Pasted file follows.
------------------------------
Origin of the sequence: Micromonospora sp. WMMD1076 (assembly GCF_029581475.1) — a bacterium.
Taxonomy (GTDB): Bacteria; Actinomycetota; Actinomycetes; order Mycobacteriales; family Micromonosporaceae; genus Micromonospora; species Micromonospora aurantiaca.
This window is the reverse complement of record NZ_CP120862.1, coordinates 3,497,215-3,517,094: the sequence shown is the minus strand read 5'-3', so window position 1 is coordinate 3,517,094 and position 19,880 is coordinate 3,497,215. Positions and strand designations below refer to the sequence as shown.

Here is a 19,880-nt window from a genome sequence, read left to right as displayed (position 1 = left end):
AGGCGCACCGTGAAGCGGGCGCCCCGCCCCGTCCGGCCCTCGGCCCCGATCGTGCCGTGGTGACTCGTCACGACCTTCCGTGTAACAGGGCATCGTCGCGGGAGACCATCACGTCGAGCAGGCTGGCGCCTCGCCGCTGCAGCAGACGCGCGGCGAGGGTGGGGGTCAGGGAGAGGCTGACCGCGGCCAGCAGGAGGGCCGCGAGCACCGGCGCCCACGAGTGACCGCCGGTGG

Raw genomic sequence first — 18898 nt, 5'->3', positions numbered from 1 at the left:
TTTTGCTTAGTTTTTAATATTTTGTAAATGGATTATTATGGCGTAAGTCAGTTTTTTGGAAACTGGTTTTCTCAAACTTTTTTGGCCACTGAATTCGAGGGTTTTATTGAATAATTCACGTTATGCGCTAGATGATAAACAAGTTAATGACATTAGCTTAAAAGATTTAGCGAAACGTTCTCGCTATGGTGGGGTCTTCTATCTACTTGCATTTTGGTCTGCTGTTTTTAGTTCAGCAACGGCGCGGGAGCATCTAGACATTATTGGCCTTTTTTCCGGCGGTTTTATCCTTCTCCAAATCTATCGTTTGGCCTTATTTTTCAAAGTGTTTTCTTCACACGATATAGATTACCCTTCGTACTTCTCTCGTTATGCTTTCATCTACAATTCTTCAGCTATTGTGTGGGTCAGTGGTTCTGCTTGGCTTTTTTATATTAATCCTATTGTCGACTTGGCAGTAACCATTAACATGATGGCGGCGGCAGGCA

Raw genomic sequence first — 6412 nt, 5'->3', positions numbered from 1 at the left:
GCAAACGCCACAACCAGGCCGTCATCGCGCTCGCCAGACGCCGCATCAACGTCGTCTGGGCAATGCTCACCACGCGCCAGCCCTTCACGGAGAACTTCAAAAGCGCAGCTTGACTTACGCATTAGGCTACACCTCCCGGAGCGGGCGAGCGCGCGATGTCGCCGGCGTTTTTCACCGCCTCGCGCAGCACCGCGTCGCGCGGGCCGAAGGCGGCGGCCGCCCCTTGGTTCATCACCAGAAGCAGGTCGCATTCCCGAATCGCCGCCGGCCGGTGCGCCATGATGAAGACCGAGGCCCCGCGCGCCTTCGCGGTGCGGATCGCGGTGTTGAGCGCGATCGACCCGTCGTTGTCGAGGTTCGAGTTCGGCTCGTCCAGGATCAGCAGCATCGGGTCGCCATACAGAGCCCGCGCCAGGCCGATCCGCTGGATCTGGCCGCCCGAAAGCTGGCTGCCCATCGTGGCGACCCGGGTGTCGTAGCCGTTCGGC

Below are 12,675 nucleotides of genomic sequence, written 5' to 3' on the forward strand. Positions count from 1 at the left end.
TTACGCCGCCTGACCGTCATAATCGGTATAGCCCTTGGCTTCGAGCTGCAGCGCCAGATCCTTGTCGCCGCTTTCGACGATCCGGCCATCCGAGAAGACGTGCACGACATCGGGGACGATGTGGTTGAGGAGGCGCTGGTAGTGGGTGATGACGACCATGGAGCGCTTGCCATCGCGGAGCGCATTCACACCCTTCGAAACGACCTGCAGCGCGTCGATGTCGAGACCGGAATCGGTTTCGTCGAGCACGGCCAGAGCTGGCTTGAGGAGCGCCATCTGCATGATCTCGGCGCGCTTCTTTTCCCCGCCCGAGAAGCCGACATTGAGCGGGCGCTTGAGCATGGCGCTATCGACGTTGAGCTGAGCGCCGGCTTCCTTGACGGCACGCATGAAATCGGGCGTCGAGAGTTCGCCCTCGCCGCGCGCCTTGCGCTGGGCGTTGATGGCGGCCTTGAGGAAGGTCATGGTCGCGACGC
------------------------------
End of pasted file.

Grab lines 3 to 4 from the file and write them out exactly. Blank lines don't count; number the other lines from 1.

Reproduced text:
This window is the reverse complement of record NZ_CP120862.1, coordinates 3,497,215-3,517,094: the sequence shown is the minus strand read 5'-3', so window position 1 is coordinate 3,517,094 and position 19,880 is coordinate 3,497,215. Positions and strand designations below refer to the sequence as shown.

Here is a 19,880-nt window from a genome sequence, read left to right as displayed (position 1 = left end):